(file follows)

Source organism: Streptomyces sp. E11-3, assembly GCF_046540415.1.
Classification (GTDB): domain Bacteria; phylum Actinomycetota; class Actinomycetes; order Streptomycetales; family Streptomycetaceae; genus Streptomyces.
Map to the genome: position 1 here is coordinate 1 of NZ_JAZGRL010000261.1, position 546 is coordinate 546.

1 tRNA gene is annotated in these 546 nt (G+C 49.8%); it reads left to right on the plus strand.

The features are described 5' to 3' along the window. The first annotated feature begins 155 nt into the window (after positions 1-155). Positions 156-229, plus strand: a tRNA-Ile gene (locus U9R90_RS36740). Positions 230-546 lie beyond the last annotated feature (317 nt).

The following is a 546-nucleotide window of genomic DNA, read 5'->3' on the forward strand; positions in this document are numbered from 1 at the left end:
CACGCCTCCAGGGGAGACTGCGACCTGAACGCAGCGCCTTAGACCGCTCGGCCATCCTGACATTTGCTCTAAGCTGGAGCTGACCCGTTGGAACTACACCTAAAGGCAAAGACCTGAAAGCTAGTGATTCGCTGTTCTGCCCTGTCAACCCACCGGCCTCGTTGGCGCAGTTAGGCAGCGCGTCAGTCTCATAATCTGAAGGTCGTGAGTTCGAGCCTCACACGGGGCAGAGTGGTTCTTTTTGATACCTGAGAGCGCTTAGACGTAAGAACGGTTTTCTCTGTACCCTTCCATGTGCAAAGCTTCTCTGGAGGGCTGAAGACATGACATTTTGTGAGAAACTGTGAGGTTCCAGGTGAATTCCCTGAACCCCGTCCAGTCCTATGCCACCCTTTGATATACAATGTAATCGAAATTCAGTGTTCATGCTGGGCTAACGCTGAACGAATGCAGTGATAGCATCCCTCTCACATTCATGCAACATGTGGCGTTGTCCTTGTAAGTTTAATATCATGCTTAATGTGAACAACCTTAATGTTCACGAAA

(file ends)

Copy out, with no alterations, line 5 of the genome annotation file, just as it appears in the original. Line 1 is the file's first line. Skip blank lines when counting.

The features are described 5' to 3' along the window. The first annotated feature begins 155 nt into the window (after positions 1-155). Positions 156-229, plus strand: a tRNA-Ile gene (locus U9R90_RS36740). Positions 230-546 lie beyond the last annotated feature (317 nt).